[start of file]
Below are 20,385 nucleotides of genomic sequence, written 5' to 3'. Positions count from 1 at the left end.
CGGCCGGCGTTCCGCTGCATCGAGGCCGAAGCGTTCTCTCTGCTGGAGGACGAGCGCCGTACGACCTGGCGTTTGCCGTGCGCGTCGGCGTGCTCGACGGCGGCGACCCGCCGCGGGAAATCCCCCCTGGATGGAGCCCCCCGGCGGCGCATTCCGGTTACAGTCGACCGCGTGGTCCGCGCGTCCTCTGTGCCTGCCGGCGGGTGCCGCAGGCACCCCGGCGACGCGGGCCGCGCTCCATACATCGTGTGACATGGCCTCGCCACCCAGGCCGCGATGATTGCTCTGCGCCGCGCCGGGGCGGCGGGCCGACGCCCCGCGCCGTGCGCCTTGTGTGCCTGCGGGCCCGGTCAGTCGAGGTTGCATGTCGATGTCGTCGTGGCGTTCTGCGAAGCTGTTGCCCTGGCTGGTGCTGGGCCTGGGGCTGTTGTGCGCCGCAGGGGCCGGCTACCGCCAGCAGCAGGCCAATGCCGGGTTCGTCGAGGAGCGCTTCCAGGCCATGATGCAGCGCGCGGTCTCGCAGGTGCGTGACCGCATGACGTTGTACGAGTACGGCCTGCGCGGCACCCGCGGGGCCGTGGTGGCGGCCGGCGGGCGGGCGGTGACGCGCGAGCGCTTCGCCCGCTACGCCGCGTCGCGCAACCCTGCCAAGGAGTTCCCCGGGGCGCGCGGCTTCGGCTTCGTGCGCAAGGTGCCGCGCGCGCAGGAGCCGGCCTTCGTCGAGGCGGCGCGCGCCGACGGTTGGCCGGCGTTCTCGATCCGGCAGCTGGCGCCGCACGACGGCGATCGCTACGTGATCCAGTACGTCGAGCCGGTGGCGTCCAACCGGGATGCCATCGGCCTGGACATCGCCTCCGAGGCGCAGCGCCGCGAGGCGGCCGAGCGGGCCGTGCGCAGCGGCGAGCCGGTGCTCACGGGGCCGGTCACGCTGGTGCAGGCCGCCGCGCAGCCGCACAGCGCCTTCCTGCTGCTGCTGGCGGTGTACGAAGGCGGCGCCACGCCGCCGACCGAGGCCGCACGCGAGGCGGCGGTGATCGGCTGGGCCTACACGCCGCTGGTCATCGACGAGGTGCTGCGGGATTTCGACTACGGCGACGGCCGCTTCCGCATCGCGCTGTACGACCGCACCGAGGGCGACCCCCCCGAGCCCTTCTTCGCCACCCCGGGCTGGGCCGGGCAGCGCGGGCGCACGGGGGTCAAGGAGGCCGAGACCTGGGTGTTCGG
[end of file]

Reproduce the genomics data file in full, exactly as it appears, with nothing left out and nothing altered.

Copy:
Below are 20,385 nucleotides of genomic sequence, written 5' to 3'. Positions count from 1 at the left end.
CGGCCGGCGTTCCGCTGCATCGAGGCCGAAGCGTTCTCTCTGCTGGAGGACGAGCGCCGTACGACCTGGCGTTTGCCGTGCGCGTCGGCGTGCTCGACGGCGGCGACCCGCCGCGGGAAATCCCCCCTGGATGGAGCCCCCCGGCGGCGCATTCCGGTTACAGTCGACCGCGTGGTCCGCGCGTCCTCTGTGCCTGCCGGCGGGTGCCGCAGGCACCCCGGCGACGCGGGCCGCGCTCCATACATCGTGTGACATGGCCTCGCCACCCAGGCCGCGATGATTGCTCTGCGCCGCGCCGGGGCGGCGGGCCGACGCCCCGCGCCGTGCGCCTTGTGTGCCTGCGGGCCCGGTCAGTCGAGGTTGCATGTCGATGTCGTCGTGGCGTTCTGCGAAGCTGTTGCCCTGGCTGGTGCTGGGCCTGGGGCTGTTGTGCGCCGCAGGGGCCGGCTACCGCCAGCAGCAGGCCAATGCCGGGTTCGTCGAGGAGCGCTTCCAGGCCATGATGCAGCGCGCGGTCTCGCAGGTGCGTGACCGCATGACGTTGTACGAGTACGGCCTGCGCGGCACCCGCGGGGCCGTGGTGGCGGCCGGCGGGCGGGCGGTGACGCGCGAGCGCTTCGCCCGCTACGCCGCGTCGCGCAACCCTGCCAAGGAGTTCCCCGGGGCGCGCGGCTTCGGCTTCGTGCGCAAGGTGCCGCGCGCGCAGGAGCCGGCCTTCGTCGAGGCGGCGCGCGCCGACGGTTGGCCGGCGTTCTCGATCCGGCAGCTGGCGCCGCACGACGGCGATCGCTACGTGATCCAGTACGTCGAGCCGGTGGCGTCCAACCGGGATGCCATCGGCCTGGACATCGCCTCCGAGGCGCAGCGCCGCGAGGCGGCCGAGCGGGCCGTGCGCAGCGGCGAGCCGGTGCTCACGGGGCCGGTCACGCTGGTGCAGGCCGCCGCGCAGCCGCACAGCGCCTTCCTGCTGCTGCTGGCGGTGTACGAAGGCGGCGCCACGCCGCCGACCGAGGCCGCACGCGAGGCGGCGGTGATCGGCTGGGCCTACACGCCGCTGGTCATCGACGAGGTGCTGCGGGATTTCGACTACGGCGACGGCCGCTTCCGCATCGCGCTGTACGACCGCACCGAGGGCGACCCCCCCGAGCCCTTCTTCGCCACCCCGGGCTGGGCCGGGCAGCGCGGGCGCACGGGGGTCAAGGAGGCCGAGACCTGGGTGTTCGG